2.156. Then the earth, teeming with grain and vegetables of various kinds, which she pours forth in lavish abundance — does she appear to give birth to this produce for the sake of the wild beasts or for the sake of men? What shall I say of the vines and olives, whose bounteous and delightful fruits do not concern the lower animals at all? In fact the beasts of the field are entirely ignorant of the arts of sowing and cultivating, and of reaping and gathering the fruits of the earth in due season and storing them in garners; all these products are both enjoyed and tended by men. 2.157. Just as therefore we are bound to say that lyres and flutes were made for the sake of those who can use them, so it must be agreed that the things of which I have spoken have been provided for those only who make use of them, and even if some portion of them is filched or plundered by some of the lower animals, we shall not admit that they were created for the sake of these animals also. Men do not store up corn for the sake of mice and ants but for their wives and children and households; so the animals share these fruits of the earth only by stealth as I have said, whereas the masters enjoy them openly and freely. 2.158. It must therefore be admitted that all this abundance was provided for the sake of men, unless perchance the bounteous plenty and variety of our orchard fruit and the delightfulness not only of its flavour but also of its scent and appearance lead us to doubt whether nature intended this gift for man alone! So far is it from being true that the furs of the earth were provided for the sake of animals as well as men, that the animals themselves, as we may see, were created for the benefit of men. What other use have sheep save that their fleeces are dressed and woven into clothing for men? and in fact they could not have been reared nor sustained nor have produced anything of value without man's care and tendance. Then think of the dog, with its trusty watchfulness, its fawning affection for its master and hatred of strangers, its incredible keenness of scent in following a trail and its eagerness in hunting — what do these qualities imply except that they were created to serve the conveniences of men?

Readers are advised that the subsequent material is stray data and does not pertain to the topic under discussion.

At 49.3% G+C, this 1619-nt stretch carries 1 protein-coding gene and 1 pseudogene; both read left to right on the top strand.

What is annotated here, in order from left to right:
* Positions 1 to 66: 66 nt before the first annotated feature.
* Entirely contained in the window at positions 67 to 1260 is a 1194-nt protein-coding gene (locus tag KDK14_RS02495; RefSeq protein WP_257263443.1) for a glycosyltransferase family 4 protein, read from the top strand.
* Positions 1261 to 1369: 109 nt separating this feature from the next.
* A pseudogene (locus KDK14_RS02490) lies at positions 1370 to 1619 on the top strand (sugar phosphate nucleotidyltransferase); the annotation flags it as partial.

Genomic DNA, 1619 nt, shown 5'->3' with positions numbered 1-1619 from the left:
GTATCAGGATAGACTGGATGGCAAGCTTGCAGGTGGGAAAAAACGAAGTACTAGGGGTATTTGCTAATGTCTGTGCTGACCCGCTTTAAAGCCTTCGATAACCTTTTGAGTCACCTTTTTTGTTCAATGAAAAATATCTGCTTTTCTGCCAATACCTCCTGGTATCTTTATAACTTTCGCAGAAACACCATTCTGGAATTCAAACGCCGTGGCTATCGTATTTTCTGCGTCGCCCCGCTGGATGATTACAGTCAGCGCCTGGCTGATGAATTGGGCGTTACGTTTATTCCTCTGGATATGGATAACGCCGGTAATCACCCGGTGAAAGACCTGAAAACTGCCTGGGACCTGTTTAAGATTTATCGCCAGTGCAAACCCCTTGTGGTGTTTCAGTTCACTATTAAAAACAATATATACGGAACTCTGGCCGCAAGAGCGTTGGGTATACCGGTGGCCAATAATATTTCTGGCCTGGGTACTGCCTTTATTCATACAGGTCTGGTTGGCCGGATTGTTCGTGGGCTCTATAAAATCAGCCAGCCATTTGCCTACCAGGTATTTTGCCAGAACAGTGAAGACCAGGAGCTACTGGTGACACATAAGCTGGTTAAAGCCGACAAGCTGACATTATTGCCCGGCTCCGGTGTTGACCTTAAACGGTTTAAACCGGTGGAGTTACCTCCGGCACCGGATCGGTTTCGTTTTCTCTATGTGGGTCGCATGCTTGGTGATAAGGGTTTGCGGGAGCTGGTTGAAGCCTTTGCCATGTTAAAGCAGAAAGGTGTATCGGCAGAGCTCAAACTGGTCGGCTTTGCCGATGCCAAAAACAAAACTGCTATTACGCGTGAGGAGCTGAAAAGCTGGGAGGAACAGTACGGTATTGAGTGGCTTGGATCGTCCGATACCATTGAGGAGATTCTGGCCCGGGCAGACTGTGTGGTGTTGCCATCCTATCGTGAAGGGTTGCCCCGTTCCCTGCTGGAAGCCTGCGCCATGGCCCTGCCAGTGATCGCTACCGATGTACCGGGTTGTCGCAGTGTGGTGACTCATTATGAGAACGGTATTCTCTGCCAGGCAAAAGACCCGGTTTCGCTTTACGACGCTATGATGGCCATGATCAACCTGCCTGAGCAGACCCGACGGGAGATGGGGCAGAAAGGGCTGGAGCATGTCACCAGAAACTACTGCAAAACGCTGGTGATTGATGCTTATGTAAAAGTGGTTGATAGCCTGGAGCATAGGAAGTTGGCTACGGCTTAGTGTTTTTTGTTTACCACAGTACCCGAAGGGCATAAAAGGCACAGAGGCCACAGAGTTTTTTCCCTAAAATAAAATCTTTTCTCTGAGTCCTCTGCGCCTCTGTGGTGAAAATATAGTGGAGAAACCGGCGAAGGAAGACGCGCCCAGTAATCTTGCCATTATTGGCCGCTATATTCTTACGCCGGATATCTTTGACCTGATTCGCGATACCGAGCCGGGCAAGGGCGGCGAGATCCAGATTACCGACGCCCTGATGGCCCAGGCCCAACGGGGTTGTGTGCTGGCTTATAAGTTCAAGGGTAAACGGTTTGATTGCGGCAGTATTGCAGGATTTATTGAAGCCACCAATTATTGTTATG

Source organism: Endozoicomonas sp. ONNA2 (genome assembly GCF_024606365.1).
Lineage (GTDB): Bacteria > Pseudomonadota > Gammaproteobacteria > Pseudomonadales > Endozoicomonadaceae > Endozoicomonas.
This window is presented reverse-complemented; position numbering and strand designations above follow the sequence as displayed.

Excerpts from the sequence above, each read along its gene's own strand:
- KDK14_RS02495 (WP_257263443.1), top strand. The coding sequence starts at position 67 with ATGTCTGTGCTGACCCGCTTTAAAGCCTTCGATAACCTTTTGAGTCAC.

6. Lucretius Carus, On The Nature of Things, 1.159-1.166, 1.250-1.261, 2.352-2.366, 3.316-3.318, 6.1-6.6, 6.654-6.655, 6.675-6.677 (1st cent. BCE - 1st cent. BCE)

7. Vergil, Aeneis, 2.428, 3.619-3.620, 3.678, 4.177, 10.767 (1st cent. BCE - 1st cent. BCE)

2.428. defensive gather. Frenzy and vast rage 3.619. on leaves inscribing the portentous song 3.620. he sets in order, and conceals them well 3.678. “Accept these gifts, sweet youth, memorials 4.177. hall scatter and be veiled in blinding dark 10.767. against Jove's thunder;—so Aeneas raged
8. Vergil, Eclogues, 4.39 (1st cent. BCE - 1st cent. BCE)

4.39. and stubborn oaks sweat honey-dew. Nathle
9. Vergil, Georgics, 1.14-1.15, 1.33, 1.86, 1.229, 1.415, 1.427-1.435, 1.439, 1.446-1.447, 1.463-1.497, 2.1-2.3, 2.9-2.82, 2.104-2.109, 2.113, 2.136-2.176, 2.181-2.193, 2.207-2.211, 2.217-2.225, 2.230-2.232, 2.239, 2.275, 2.278-2.279, 2.294-2.295, 2.303-2.314, 2.323-2.345, 2.362-2.366, 2.370, 2.380-2.396, 2.438-2.439, 2.455, 2.473-2.482, 2.532-2.540, 3.115-3.117, 3.266-3.268, 3.272-3.277, 3.332-3.334, 3.440, 3.444, 3.454-3.456, 3.461-3.469, 3.478-3.566, 4.197, 4.554 (1st cent. BCE - 1st cent. BCE)